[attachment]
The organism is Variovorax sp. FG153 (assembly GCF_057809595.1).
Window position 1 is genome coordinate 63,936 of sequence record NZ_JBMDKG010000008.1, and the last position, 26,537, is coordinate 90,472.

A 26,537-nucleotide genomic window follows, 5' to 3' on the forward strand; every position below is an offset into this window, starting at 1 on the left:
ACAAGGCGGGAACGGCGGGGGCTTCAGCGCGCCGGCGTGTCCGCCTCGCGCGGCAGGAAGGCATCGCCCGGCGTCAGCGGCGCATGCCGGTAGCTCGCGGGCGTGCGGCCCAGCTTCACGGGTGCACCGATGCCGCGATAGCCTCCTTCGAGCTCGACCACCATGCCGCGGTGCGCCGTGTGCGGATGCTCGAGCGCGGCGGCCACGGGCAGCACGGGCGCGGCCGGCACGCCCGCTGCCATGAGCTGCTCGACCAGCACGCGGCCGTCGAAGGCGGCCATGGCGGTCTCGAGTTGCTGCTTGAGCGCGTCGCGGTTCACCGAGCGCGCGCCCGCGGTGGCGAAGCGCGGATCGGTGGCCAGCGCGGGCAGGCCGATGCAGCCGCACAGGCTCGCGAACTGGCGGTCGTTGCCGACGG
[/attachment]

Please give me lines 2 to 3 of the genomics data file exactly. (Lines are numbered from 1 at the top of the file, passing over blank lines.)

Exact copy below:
Window position 1 is genome coordinate 63,936 of sequence record NZ_JBMDKG010000008.1, and the last position, 26,537, is coordinate 90,472.

A 26,537-nucleotide genomic window follows, 5' to 3' on the forward strand; every position below is an offset into this window, starting at 1 on the left: